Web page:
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Re: [ontolog-forum] Proper terminology for discussing controlled vocabul

To: Simon Spero <sesuncedu@xxxxxxxxx>
Cc: "[ontolog-forum]" <ontolog-forum@xxxxxxxxxxxxxxxx>
From: Phil Murray <pcmurray2000@xxxxxxxxx>
Date: Fri, 02 Mar 2012 16:23:35 -0500
Message-id: <4F513A57.6000200@xxxxxxxxx>
Simon --    (01)

In practice, the parenthetical phrase is [often] the name of the top 
level of the facet to which the term belongs. Simply calling it a 
"qualifier" is good Z39 terminology, but I was trying to indicate its 
function/purpose.    (02)

I will consider myself properly chastised. (And I do thank you for being 
precise.)    (03)

You are right about Kathryn La Barre. (My work is one of her resources 
in her dissertation, but she's the expert.) Anything by Claudio Gnoli is 
also well worth reading.    (04)

       Phil    (05)

Simon Spero wrote:
> On Fri, Mar 2, 2012 at 3:35 PM, Phil Murray <pcmurray2000@xxxxxxxxx 
> <mailto:pcmurray2000@xxxxxxxxx>> wrote:
>     I have enjoyed your explanations, but in my experience controlled
>     vocabularies -- including ontologies -- can easily provide names
>     of concepts that are meaningful and useful to people, with little
>     risk of developers making grossly unwarranted assumptions -- for
>     example,
>          "train (mode of transportation)"
>     This is common practice in lexicography and knowledge
>     organization. The parenthetical phrase is a "facet" (in the
>     knowledge-organization/library science sense; perhaps not in the
>     KR sense). This practice seems to work well. Do others use it?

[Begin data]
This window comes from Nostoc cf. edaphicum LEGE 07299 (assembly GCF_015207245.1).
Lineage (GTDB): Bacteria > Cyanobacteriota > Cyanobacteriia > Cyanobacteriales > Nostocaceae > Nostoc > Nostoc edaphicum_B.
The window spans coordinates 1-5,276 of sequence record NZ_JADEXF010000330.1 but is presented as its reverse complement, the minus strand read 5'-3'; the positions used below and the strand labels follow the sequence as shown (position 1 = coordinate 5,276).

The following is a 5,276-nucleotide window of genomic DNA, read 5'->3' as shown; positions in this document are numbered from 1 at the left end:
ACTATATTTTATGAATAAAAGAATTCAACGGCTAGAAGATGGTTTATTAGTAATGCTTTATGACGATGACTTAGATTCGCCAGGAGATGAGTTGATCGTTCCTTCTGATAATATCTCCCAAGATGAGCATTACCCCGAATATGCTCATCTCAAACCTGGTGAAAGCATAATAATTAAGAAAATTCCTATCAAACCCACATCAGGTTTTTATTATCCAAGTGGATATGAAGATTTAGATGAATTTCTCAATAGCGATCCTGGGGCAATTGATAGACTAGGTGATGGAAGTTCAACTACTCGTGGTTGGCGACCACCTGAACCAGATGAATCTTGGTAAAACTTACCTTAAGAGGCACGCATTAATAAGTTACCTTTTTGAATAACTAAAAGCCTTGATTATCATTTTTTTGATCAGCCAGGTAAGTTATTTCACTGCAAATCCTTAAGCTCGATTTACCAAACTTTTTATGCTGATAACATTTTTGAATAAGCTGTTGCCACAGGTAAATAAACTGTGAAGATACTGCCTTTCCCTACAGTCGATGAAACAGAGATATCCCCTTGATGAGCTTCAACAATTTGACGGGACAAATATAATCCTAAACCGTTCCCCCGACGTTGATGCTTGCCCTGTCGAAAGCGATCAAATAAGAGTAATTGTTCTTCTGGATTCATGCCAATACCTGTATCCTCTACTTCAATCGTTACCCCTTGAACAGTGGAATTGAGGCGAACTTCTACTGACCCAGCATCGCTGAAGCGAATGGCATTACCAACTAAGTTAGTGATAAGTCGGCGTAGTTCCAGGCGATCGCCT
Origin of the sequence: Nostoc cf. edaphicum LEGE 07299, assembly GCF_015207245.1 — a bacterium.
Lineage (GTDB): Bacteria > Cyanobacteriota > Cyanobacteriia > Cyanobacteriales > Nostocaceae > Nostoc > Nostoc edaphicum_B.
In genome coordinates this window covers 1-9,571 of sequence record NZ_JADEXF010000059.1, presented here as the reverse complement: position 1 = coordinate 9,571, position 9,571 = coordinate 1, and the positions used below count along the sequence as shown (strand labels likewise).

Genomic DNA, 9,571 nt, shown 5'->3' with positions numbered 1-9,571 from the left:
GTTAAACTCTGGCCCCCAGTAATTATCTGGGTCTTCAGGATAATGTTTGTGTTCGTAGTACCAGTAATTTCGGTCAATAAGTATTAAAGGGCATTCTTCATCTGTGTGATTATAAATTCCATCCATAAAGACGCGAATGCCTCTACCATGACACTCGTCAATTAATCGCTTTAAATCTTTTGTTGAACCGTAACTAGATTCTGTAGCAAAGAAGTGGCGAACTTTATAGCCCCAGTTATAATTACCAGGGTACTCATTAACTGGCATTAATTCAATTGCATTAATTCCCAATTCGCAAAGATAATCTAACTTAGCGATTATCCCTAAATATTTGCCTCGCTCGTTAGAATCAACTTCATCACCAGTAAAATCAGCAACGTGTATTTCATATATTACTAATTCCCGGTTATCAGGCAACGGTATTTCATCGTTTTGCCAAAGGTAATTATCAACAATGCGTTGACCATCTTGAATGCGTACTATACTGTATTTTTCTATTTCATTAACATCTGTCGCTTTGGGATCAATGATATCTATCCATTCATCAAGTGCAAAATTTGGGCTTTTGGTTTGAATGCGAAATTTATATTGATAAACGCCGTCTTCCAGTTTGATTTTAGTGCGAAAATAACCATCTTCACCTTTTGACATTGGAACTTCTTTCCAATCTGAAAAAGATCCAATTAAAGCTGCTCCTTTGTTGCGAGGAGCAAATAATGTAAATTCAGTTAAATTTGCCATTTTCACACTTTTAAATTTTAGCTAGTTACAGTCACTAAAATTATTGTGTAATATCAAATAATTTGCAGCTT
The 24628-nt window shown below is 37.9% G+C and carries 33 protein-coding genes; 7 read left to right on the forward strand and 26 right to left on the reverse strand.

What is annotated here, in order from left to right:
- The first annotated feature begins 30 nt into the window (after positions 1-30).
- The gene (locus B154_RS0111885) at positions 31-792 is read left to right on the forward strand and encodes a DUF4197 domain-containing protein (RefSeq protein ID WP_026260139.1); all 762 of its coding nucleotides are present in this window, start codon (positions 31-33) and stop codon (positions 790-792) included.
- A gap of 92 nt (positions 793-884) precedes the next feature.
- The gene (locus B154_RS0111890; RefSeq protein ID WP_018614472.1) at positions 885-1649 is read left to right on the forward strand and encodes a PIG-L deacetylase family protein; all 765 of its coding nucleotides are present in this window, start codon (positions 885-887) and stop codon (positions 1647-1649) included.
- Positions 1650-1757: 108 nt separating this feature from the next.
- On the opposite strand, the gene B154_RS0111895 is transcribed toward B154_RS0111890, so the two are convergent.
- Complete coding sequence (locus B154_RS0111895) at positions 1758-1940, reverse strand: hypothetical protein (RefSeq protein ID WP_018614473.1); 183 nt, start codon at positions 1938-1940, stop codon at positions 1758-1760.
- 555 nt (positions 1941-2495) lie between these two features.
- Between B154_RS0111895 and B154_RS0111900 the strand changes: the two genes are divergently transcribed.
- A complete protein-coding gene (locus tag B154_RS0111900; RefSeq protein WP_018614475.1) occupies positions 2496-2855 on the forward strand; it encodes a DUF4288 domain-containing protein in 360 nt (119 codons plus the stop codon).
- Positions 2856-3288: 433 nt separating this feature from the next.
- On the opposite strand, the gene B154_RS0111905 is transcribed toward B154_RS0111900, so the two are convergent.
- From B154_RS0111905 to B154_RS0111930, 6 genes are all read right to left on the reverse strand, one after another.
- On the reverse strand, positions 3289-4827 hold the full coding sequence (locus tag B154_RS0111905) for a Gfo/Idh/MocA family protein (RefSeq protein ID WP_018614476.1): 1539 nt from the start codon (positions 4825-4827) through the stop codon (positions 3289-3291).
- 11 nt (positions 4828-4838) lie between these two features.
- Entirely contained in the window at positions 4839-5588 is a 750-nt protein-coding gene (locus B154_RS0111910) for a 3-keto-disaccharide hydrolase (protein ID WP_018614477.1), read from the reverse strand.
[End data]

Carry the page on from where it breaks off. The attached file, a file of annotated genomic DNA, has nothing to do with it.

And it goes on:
> The parenthetical phrase is a qualifier, not a facet . Quoting Z39.19:
>     The use of homographs as terms in a controlled vocabulary
>     sometimes requires clarification of their meaning through a
>     /qualifier/ (a "gloss" in linguistic terminology [actually, no it
>     isn't - ses] ). Such a gloss specifies the domain of meaning to
>     which the term belongs. A /qualifier/ is a word or words used with
>     a term to make the specific meaning unambiguous. The /qualifier/,
>     which is enclosed in parentheses, is part of the term.
> A facet, on the other hand, is an aspect or component of a compound 
> subject. For example, a faceted classification system for paints might 
> include a Color facet and a Material facet.  A very good overview of 
> the history of faceted classification can be found in the first parts 
> of Kathy La Barre's 2006 dissertation -
> The Use of Faceted Analytico-Synthetic Theory as Revealed in the 
> Practice of Website Construction and Design 
> <http://courseweb.lis.illinois.edu/%7Eklabarre/facetstudy.html>
> Simon    (06)

---------------------    (07)

The Semantic Advantage
Turning Information into Assets
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Web site: http://www.semanticadvantage.com    (09)

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